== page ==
The strict policy of Journal of advanced Zoology is to stay neutral to any political or territorial dispute. Authors should depoliticize their studies by avoiding provoking remarks, disputable geopolitical statements and controversial map designations. In case that this is unavoidable, the journal reserves the right to mark such at least as disputable at or after publication, to publish editor's notes or to reject/retract the papers.
Journal of advanced Zoology does not take decisions regarding the actual affiliations of institutions. Authors are advised to provide their affiliation as indicated on the official internet site of their institution.
Editorial decisions should not be affected by the origins of the manuscript, including the nationality, ethnicity, political beliefs, race, or religion of the authors. Decisions to edit and publish should not be determined by the policies of governments or other agencies outside of the journal itself.
Human and animal rights
The ethical standards in medical and pharmacological studies are based on the Helsinki declaration (1964, amended in 1975, 1983, 1989, 1996, 2000 and 2013) of the World Medical Association and the Publication Ethics Policies for Medical Journals of the World Association of Medical Journals (WAME).
Authors of studies including experiments on humans or human tissues should declare in their cover letter a compliance with the ethical standards of the respective institutional or regional committee on human experimentation and attach committee’s statement and informed consent; for those researchers who do not have access to formal ethics review committees, the principles outlined in the Declaration of Helsinki should be followed and declared in the cover letter. Patients’ names, initials, or hospital numbers should not be used, not in the text nor in any illustrative material, tables of databases, unless the author presents a written permission from each patient to use his or her personal data. Photos or videos of patients should be taken after a warning and agreement of the patient or of a legal authority acting on his or her behalf.
Animal experiments require full compliance with local, national, ethical, and regulatory principles, and local licensing arrangements and respective statements of compliance (or approvals of institutional ethical committees where such exists) should be included in the article text.
Individual participants in studies have the right to decide what happens to the identifiable personal data gathered, to what they have said during a study or an interview, as well as to any photograph that was taken. Hence it is important that all participants gave their informed consent in writing prior to inclusion in the study. Identifying details (names, dates of birth, identity numbers and other information) of the participants that were studied should not be published in written descriptions, photographs, and genetic profiles unless the information is essential for scientific purposes and the participant (or parent or guardian if the participant is incapable) gave written informed consent for publication. Complete anonymity is difficult to achieve in some cases, and informed consent should be obtained if there is any doubt. If identifying characteristics are altered to protect anonymity, such as in genetic profiles, authors should provide assurance that alterations do not distort scientific meaning.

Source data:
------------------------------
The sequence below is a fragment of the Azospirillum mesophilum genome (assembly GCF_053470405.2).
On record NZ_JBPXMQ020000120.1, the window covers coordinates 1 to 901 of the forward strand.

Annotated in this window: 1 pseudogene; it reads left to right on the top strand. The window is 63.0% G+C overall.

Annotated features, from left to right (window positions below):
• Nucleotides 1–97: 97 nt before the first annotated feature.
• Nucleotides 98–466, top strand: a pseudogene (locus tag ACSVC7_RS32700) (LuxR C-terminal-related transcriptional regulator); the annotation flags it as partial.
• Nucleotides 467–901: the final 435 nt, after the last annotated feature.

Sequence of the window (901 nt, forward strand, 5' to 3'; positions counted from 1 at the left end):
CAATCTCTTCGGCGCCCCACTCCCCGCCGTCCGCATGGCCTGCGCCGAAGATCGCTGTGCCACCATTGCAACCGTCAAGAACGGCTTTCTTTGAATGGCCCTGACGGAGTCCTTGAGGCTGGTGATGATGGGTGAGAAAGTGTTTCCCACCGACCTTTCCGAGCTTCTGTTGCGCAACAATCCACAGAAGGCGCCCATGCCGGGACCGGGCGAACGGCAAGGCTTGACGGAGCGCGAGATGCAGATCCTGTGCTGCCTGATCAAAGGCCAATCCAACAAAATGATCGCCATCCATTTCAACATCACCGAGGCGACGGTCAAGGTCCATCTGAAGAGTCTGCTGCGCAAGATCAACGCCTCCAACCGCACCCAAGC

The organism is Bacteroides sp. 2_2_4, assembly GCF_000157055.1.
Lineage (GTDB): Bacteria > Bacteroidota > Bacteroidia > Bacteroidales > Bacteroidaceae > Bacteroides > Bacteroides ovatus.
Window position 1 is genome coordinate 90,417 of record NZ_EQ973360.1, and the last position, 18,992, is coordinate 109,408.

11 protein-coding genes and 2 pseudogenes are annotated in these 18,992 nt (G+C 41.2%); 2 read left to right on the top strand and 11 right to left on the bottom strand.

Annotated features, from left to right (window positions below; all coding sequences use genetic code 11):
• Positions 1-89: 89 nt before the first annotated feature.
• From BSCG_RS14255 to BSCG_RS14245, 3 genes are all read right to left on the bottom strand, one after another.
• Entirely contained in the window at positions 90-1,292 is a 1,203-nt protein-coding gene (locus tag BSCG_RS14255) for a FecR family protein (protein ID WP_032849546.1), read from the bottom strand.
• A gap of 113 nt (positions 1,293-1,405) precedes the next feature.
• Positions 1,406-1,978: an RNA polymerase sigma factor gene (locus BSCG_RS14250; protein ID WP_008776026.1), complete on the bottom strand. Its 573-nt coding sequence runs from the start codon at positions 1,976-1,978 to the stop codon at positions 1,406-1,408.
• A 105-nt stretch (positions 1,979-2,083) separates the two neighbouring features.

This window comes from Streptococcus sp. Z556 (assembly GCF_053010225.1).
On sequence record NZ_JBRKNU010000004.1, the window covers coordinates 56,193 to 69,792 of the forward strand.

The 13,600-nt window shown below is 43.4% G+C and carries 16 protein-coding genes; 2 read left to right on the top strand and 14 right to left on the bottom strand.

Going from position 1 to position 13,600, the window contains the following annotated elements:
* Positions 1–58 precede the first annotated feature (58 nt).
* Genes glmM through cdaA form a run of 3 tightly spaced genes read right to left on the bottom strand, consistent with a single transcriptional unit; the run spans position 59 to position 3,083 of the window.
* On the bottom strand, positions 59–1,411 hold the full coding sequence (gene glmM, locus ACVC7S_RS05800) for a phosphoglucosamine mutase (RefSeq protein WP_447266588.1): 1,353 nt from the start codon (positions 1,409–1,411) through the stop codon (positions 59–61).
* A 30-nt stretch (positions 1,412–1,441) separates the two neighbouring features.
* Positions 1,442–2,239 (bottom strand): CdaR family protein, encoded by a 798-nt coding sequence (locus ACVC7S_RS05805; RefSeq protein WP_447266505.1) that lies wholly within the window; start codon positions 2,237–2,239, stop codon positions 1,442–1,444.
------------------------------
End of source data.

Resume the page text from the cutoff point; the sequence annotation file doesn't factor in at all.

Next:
The following statement should be included in the article text in one of the following ways:
- "Informed consent was obtained from all individual participants included in the study."
- "Informed consent was obtained from all individuals for whom identifying information is included in this article." (In case some patients’ data have been published in the article or supplementary materials to it).
We encourage the use of gender-neutral language, such as 'chairperson' instead of 'chairman' or 'chairwomen', as well as 'they' instead of 'she/he' and 'their' instead of 'him/her' (or consider restructuring the sentence).
Conflict of interest
During the editorial process, the following relationships between editors and authors are considered conflicts of interest: Colleagues currently working in the same research group or department, recent co-authors, and doctoral students for which editor served as committee chair. During the submission process, the authors are kindly advised to identify possible conflicts of interest with the journal editors. After manuscripts are assigned to the handling editor, individual editors are required to inform the managing editor of any possible conflicts of interest with the authors. Journal submissions are also assigned to referees to minimize conflicts of interest. After manuscripts are assigned for review, referees are asked to inform the editor of any conflicts that may exist.
Appeals and open debate
We encourage academic debate and constructive criticism. Authors are always invited to respond to any editorial correspondence before publication. Authors are not allowed to neglect unfavourable comments about their work and choose not to respond to criticisms.